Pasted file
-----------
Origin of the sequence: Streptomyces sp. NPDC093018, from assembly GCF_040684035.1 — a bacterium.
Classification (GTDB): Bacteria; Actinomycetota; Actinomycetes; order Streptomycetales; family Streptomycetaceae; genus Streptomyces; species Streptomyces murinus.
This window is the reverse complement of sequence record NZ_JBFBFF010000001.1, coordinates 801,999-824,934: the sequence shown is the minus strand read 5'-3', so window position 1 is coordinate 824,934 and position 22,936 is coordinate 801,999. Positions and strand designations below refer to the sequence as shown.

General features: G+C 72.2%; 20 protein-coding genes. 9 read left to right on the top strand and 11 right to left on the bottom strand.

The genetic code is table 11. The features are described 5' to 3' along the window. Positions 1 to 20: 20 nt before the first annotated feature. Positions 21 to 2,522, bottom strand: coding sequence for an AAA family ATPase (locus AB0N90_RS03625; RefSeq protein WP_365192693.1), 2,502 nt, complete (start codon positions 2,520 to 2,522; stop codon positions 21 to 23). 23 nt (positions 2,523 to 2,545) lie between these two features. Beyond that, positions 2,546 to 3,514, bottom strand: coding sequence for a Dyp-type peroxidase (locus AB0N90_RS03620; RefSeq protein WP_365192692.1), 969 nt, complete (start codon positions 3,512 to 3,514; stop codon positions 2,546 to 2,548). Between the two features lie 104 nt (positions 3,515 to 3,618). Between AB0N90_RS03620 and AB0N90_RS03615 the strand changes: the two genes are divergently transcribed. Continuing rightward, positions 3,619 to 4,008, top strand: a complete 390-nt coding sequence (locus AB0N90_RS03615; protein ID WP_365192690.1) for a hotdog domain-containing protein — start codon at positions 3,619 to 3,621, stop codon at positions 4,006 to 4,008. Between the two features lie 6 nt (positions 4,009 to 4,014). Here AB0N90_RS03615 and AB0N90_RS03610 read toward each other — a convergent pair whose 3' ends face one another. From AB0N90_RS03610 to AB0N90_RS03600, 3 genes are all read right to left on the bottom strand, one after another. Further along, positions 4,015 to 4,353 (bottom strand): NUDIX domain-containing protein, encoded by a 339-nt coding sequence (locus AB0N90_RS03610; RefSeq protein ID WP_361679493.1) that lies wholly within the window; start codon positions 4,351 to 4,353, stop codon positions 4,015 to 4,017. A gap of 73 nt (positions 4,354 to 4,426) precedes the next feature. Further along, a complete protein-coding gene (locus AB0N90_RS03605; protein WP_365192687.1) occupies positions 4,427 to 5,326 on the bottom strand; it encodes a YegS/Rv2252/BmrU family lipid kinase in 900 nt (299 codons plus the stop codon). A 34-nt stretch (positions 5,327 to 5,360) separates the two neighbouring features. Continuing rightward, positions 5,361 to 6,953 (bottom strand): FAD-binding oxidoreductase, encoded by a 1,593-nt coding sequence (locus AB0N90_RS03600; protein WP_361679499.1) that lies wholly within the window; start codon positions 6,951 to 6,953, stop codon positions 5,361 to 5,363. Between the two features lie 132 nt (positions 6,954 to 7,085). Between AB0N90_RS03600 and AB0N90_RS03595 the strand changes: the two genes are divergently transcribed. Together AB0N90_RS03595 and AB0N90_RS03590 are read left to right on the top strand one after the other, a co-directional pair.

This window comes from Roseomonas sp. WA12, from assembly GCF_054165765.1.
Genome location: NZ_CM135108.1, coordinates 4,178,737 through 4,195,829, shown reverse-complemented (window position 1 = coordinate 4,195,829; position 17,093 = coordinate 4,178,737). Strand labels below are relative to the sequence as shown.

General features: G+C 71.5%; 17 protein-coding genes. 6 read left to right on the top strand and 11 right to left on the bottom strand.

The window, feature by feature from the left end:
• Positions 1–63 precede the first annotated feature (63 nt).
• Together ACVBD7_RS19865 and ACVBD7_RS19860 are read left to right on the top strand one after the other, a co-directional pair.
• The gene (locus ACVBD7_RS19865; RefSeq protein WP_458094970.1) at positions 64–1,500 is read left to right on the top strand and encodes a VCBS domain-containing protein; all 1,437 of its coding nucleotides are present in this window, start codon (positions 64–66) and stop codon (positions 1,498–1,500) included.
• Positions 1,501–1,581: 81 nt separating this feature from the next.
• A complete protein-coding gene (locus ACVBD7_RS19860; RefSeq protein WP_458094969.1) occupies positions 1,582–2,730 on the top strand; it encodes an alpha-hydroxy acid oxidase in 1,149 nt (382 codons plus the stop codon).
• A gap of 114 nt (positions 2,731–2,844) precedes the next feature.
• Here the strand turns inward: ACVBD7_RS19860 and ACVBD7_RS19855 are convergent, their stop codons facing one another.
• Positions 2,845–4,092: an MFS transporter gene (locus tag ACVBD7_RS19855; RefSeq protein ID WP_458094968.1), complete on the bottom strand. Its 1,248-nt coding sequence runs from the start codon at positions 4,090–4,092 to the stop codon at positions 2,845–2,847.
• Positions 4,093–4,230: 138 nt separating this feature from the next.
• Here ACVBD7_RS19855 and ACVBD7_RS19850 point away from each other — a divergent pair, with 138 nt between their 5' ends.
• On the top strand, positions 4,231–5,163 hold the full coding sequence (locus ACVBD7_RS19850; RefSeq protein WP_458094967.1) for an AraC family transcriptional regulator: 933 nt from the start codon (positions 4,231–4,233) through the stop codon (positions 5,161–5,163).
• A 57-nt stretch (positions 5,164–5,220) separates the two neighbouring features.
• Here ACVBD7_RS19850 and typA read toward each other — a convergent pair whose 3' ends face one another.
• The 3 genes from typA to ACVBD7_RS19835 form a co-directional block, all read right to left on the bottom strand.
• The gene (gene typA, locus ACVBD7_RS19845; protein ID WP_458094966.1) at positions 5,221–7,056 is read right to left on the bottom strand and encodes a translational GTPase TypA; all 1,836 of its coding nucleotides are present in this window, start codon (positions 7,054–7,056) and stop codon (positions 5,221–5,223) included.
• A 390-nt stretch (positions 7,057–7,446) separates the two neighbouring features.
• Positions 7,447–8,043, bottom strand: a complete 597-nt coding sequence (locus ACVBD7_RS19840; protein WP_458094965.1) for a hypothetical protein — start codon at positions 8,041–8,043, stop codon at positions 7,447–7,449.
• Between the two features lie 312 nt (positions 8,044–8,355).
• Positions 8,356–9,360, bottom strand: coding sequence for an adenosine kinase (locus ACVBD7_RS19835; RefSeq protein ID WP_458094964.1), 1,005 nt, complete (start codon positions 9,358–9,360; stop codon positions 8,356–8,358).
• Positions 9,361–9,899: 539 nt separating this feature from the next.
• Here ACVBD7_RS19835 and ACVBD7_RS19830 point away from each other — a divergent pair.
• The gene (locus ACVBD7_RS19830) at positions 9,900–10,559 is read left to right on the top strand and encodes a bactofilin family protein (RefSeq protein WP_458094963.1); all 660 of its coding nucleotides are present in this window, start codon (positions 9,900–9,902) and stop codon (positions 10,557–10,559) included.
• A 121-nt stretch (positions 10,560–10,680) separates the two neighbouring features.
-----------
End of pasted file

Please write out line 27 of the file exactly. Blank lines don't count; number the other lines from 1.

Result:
• Between the two features lie 312 nt (positions 8,044–8,355).